by Terry Pratchett
The wizards at Ankh-Morpork’s Unseen University are renowned for many things – wisdom, magic, their love of teatime – but athletics is most assuredly not on the list. So when Lord Vetinari, the city’s benevolent tyrant, strongly suggests to Archchancellor Mustrum Ridcully that the university put forth a football team composed of faculty, students, and staff – or lose the funding that pays for their nine daily meals – the more-than-usually-at-sea UU wizards find themselves in a quandary. To begin with, they have to figure out just what it is that makes this sport of foot-the-ball so popular with Ankh-Morpork of all ages and social strata. Then they have to learn how to play it. Oh, and on top of that, they must somehow win a football match without using magic.
And the thing about football – the most important thing about football – is that is is never just football.
Terry Pratchett is a master of turning ordinary things into satirical commentary on the state of society. I have read a fair number of his Discworld series books and they never fail to make me laugh and make me think. I asked for this book for Christmas knowing nothing about it other than the fact that it was Pratchett and that, from the cover, it was about sports.
I don’t even like sports. I never really got into playing them – with the exception, of course, of No Rules Band Class Soccer – and I have never been interested in watching them.
I loved this book. Even for a sports-outsider like me, this book turned the world of competitive football on its head and I loved it. Pratchett literally takes apart the game and boils it down to its base components and by the end of the process you discover that it isn’t even about the game at all in that fantastic mockingly respectful way that Pratchett writes. He makes the sport on even ground and I was rooting for the Academicals along with everyone else by the time this book concluded.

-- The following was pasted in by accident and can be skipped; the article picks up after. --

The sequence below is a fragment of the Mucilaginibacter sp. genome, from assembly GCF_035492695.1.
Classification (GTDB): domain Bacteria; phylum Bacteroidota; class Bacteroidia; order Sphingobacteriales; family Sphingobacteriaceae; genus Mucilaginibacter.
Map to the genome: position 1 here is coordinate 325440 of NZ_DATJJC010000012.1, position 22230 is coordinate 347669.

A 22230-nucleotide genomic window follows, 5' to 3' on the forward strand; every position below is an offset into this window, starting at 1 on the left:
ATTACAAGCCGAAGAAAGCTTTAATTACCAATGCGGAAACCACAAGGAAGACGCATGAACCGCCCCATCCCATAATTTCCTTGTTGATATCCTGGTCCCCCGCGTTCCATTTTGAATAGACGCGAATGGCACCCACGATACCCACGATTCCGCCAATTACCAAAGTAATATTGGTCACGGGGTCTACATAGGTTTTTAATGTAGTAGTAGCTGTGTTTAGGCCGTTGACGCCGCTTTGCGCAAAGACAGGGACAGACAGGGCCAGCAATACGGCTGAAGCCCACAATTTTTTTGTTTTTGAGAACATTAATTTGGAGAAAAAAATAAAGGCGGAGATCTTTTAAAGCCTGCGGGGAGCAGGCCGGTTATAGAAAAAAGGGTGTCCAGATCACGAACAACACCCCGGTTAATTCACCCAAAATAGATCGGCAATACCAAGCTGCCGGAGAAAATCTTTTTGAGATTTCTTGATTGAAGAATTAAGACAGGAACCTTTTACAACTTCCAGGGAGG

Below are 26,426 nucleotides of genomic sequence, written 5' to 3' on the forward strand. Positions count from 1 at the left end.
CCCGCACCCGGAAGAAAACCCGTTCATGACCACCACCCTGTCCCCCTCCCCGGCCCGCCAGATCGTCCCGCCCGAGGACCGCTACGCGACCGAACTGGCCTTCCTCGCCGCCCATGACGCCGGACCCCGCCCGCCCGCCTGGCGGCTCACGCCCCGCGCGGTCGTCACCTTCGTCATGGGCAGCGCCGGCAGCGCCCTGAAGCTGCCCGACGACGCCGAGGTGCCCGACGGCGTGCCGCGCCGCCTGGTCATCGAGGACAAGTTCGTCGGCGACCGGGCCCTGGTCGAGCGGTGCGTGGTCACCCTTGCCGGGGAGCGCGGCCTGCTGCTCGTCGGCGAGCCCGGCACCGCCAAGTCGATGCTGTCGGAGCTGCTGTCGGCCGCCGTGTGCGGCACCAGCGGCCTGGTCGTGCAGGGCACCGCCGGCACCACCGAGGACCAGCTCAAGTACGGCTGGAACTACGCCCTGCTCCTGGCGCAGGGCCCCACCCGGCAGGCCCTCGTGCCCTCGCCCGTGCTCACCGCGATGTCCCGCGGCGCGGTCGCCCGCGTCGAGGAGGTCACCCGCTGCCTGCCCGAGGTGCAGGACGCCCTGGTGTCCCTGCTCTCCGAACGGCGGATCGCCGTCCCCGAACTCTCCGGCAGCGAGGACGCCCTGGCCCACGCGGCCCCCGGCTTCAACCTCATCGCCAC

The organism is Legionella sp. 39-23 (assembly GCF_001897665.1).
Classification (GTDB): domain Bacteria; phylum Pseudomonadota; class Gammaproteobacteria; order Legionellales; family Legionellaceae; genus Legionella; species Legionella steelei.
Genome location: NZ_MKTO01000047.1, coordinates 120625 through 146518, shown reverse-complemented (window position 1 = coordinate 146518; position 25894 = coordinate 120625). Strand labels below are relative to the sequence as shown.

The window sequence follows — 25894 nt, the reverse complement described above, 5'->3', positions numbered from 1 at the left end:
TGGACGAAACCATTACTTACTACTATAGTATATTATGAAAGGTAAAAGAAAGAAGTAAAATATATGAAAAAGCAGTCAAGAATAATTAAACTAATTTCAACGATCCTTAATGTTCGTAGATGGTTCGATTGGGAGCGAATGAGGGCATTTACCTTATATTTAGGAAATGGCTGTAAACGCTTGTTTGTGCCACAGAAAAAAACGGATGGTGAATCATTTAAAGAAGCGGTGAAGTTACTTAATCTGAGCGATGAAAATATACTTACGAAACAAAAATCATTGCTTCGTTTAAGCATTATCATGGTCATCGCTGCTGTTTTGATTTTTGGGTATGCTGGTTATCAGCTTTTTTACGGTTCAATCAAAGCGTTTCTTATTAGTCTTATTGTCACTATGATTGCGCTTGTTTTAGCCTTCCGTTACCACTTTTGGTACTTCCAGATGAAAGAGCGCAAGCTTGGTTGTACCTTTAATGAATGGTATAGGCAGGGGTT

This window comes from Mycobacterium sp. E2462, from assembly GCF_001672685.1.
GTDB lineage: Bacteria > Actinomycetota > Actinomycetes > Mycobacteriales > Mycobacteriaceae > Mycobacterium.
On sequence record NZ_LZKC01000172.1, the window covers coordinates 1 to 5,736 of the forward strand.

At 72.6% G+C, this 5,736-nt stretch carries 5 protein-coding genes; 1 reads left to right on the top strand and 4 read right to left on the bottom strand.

I also really enjoyed Nutt’s self-discovery story as well and how seamlessly it attached itself to the football story. It was a very real and raw story with real trauma there that was poorly handled by Nutt by brilliantly handled by Glenda, who has very definitive ideas about how people should and should not be treated, even if they are something you didn’t expect.
I’d like to point out that Glenda is, perhaps, one of my favourite Discworld characters to date. I believe this is her, as yet, only appearance in the series and she’s wonderful. She’s the head of the Night Kitchen at the University and is a descendant of a brilliant line of pie makers. She herself makes fantastically renowned pies - renowned enough that when she got it into her head to march into the chambers of Lord Vetinari (which is never done if you expect to continue living) and berate him for his Ideas about football, she was actually admitted because she brought a pie with her. She’s wonderfully stubborn and no-nonsense and so real world ordinary that she comes right around to the other side of fantastic.
I’d definitely recommend this to anyone – sports fans, non-sports fans, people who like books who make them think, people who like books that make them laugh… Pratchett’s got something for everyone, I think, and this is just another brilliant addition.